Impeachment Today Podcast: The 14-Hour Hearing That Ended With A Bang And A Whimper
In today's episode: a look at how elected leaders are removed from office in the UK and Australia.
It's Friday, December 13th, 2019, 80 days since House Democrats began impeachment proceedings. Every morning, the Impeachment Today podcast helps you separate what’s real and groundbreaking from what’s just, well, bullshit.
It's Friday, December 13th, 2019. 80 days since the House kicked off the impeachment process, and this is Impeachment Today.
Good morning, I'm Hayes Brown, a reporter and editor at BuzzFeed News. 80 days. In the time it takes one man to race around the world, we've gone from an official inquiry announcement to articles of impeachment set to be debated on the floor of the House of Representatives. I can barely believe it myself. Okay. Today we're talking to BuzzFeed News UK politics and media reporter Mark Di Stefano. He'll be giving us the tea time about how removing a head of government differs across the pond and down under. But before we get to all that, let's catch up on what happened yesterday.
It was a late night, but at 11:15 p.m., the House Judiciary Committee adjourned a marathon hearing without voting on the two articles of impeachment against President Trump. And to paraphrase a great number of people inside the committee room, "LOL, what?" The decision by chairman Jerry Nadler to end for the night came after the committee argued and debated the way the articles were written and the charges against the president for 14 hours. In that time, Democrats voted down five amendments from Republicans, one proposed amendment from representative Jim Jordan would have deleted the parts of the articles that would actually remove Trump from office if he's found guilty in the Senate. So you can see why that one didn't win much support from Democrats, rinse and repeat for another four amendments, including one that would have deleted the entire first article of impeachment and one that would've deleted the entire second article of impeachment. Throwing a bunch of speeches that made the same points again and again, and that is the entirety of the 14 hours the committee spent sitting there working through and rejecting attempts to make the articles toothless.
In the end, just one amendment passed, a technical one proposed by Nadler that cleaned up some of the grammar in the articles. It almost felt like pay back for the 14 hours spent debating poison pill amendments when at the end of all that, Nadler surprised everyone by wrapping up for the day without a vote. The final vote on the articles and the committee will now be today, Friday at 10 a.m. It is expected to take far less time than yesterday's 14 freaking hours. Meanwhile, we still don't have details on the format of the impeachment trial that will start once the articles are approved by the full house next week. There's reportedly tensions between Senate Republicans who want a short trial and Trump who wants a long one with a bunch of witnesses.
White House counsel Pat Cipollone was seen on the Hill on Thursday trying to talk senators around to seeing the president's way of seeing things, but Senate Majority Leader Mitch McConnell said on Fox News not to worry. He's making sure the White House is "totes cool with the way things eventually run."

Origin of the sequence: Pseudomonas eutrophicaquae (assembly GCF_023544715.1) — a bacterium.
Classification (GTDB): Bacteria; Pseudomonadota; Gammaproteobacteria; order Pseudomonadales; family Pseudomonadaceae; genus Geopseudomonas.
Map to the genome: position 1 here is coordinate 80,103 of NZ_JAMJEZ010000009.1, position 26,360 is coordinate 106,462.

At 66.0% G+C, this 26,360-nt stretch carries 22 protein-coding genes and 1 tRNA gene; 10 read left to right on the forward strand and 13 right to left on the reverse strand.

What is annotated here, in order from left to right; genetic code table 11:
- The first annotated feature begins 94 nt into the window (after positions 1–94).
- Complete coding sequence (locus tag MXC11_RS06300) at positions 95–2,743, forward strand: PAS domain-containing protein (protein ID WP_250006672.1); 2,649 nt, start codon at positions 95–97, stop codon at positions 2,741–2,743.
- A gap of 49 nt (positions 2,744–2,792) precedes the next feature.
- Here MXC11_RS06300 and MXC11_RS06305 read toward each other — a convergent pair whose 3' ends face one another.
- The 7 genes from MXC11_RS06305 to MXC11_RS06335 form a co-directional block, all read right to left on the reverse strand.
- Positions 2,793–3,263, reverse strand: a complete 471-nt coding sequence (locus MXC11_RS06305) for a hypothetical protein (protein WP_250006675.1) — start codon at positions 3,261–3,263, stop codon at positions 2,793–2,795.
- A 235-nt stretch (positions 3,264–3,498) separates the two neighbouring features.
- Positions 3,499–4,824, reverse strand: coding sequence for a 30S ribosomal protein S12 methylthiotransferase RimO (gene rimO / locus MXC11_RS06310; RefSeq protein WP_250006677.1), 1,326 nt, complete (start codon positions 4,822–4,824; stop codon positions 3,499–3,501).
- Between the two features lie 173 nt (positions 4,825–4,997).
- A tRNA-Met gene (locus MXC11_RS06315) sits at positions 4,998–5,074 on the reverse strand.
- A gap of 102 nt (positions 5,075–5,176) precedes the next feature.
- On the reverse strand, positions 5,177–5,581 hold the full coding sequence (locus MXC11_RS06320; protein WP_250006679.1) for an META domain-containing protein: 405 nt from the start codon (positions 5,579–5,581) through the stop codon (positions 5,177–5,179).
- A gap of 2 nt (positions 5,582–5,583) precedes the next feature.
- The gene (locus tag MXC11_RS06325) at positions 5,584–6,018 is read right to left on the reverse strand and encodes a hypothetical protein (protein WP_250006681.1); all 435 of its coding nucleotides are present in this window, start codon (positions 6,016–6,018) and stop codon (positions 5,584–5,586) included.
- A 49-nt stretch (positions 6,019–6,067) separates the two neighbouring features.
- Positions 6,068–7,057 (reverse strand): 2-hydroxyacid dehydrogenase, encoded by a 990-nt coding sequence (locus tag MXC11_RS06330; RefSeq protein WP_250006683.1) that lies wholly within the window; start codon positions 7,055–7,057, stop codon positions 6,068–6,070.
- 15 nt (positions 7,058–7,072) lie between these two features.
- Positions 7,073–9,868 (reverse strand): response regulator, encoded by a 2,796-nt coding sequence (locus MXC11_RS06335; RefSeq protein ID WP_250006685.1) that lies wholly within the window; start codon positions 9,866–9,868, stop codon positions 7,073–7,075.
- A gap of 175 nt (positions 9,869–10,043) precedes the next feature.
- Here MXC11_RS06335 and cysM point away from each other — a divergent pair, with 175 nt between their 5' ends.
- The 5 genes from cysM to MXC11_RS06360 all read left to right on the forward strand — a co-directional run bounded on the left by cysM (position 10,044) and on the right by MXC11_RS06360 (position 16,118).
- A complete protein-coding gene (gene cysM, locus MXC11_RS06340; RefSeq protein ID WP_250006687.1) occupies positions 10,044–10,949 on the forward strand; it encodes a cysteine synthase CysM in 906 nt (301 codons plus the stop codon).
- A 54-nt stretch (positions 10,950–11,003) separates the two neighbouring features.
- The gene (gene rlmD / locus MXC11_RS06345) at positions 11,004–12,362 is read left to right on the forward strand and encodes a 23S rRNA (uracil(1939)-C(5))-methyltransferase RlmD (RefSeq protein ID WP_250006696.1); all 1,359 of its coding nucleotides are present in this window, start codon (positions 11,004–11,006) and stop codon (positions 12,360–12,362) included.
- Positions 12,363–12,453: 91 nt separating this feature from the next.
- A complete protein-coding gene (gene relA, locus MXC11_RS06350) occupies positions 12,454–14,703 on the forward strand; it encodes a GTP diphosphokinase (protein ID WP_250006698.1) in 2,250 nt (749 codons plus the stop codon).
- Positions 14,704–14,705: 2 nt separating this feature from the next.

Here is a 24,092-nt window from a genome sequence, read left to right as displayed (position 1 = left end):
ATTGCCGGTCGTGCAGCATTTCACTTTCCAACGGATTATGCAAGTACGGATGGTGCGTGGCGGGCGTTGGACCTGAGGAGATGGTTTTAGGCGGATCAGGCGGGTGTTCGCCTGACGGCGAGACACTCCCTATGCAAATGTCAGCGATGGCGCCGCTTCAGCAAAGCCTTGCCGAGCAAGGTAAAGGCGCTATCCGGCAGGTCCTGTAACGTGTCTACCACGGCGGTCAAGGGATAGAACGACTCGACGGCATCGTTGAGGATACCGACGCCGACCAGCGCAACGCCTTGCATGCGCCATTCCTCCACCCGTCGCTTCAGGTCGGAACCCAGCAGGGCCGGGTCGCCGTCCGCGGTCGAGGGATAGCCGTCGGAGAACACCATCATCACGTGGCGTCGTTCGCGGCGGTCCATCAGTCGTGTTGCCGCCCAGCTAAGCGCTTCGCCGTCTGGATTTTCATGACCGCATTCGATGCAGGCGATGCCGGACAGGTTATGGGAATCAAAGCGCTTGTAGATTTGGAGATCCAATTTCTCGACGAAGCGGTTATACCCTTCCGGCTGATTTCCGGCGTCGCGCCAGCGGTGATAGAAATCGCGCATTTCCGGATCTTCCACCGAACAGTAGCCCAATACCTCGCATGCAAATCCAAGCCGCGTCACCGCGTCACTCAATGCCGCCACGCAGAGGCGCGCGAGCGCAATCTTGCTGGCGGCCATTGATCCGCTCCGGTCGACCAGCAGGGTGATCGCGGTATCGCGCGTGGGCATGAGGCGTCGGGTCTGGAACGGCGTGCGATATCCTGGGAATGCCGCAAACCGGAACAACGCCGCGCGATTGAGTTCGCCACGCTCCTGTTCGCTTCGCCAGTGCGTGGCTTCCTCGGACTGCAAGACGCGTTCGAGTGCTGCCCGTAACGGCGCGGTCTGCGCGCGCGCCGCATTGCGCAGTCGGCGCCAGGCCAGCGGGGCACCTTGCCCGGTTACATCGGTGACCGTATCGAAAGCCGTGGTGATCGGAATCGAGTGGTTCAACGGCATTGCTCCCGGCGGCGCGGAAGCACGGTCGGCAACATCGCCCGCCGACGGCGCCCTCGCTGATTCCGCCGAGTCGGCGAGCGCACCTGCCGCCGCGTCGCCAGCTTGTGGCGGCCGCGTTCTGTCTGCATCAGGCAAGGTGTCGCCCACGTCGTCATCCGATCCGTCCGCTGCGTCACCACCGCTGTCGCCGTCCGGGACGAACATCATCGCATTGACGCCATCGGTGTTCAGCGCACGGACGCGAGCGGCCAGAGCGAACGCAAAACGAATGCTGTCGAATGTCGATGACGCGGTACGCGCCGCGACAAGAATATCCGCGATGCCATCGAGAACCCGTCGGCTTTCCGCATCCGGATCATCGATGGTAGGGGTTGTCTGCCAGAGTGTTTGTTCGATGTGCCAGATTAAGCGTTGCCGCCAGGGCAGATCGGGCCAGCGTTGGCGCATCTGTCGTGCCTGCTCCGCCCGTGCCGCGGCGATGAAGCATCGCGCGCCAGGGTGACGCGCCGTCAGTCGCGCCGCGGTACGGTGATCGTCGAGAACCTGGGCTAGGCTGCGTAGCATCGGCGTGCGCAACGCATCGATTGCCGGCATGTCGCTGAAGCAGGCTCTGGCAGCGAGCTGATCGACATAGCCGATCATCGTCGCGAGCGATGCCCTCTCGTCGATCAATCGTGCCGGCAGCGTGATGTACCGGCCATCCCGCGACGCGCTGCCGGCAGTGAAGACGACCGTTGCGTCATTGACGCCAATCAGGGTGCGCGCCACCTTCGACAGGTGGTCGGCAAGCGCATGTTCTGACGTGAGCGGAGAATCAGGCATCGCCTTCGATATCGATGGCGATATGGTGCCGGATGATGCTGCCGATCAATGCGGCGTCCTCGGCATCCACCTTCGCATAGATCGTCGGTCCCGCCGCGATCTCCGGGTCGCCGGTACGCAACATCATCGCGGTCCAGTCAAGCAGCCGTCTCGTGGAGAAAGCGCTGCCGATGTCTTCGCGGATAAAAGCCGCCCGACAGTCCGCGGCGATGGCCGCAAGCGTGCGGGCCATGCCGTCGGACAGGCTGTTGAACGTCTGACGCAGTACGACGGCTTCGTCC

Pat Cipollone: And everything I do during this I'm coordinating with White House council. There will be no difference between the president's position and our position as to how to handle this to the extent that we can. We don't have the kind of ball control on this that a typical issue, for example, it comes over to the House, if they don't like it, we don't take it up. We have no choice but to take it up. But we'll be working through this process hopefully in a fairly short period of time in total coordination with the White House Counsel's office and the people who are representing the president in the [inaudible].
Hayes Brown: So the Senate is supposed to be the jury in an impeachment trial and the foreman of the jury is out here assuring the defendant that the trial is going to go in a way that he'll be happy about. That sounds totally legit and not at all weird. That was the news. This was the noise. As you'd expect over 14 hours, things definitely managed to get testy at times. Like when Florida Man Rep. Matt Gaetz brought up Hunter Biden's substance abuse issues.
Rep. Hank Johnson: The pot calling the kettle black is not something that we should do. I don't know... I don't know what members, if any, have had any problems with substance abuse, been busted in DUI? I don't know. But if I did, I wouldn't raise it against anyone on this committee. I don't think it's proper.
HB: But representative Hank Johnson wasn't going to let that slide subtly reminding the folks at home that Gaetz himself had a DUI arrest in 2008.
Rep. Matt Gaetz: And I don't want to make light of anybody's substance abuse issues. I know the President's working real hard to solve those throughout the country, but it's a little hard to believe that Burisma hired Hunter Biden to resolve their international disputes when he could not resolve his own dispute with Hertz Rental Car over leaving cocaine in a crack pipe in the car.